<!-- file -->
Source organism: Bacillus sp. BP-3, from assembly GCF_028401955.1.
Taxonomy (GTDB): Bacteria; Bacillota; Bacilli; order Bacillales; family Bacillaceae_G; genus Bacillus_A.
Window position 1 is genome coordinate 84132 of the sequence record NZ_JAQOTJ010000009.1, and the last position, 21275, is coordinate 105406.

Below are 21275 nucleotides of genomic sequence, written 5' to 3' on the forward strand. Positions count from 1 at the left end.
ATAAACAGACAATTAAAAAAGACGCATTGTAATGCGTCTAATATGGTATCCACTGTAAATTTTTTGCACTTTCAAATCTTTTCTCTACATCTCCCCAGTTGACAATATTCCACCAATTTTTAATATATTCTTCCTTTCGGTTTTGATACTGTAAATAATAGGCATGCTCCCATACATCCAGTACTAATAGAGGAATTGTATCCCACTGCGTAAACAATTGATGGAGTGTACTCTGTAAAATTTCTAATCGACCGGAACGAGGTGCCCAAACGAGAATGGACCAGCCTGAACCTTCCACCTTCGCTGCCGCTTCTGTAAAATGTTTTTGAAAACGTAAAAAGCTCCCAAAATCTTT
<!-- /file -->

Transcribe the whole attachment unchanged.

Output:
Source organism: Bacillus sp. BP-3, from assembly GCF_028401955.1.
Taxonomy (GTDB): Bacteria; Bacillota; Bacilli; order Bacillales; family Bacillaceae_G; genus Bacillus_A.
Window position 1 is genome coordinate 84132 of the sequence record NZ_JAQOTJ010000009.1, and the last position, 21275, is coordinate 105406.

Below are 21275 nucleotides of genomic sequence, written 5' to 3' on the forward strand. Positions count from 1 at the left end.
ATAAACAGACAATTAAAAAAGACGCATTGTAATGCGTCTAATATGGTATCCACTGTAAATTTTTTGCACTTTCAAATCTTTTCTCTACATCTCCCCAGTTGACAATATTCCACCAATTTTTAATATATTCTTCCTTTCGGTTTTGATACTGTAAATAATAGGCATGCTCCCATACATCCAGTACTAATAGAGGAATTGTATCCCACTGCGTAAACAATTGATGGAGTGTACTCTGTAAAATTTCTAATCGACCGGAACGAGGTGCCCAAACGAGAATGGACCAGCCTGAACCTTCCACCTTCGCTGCCGCTTCTGTAAAATGTTTTTGAAAACGTAAAAAGCTCCCAAAATCTTT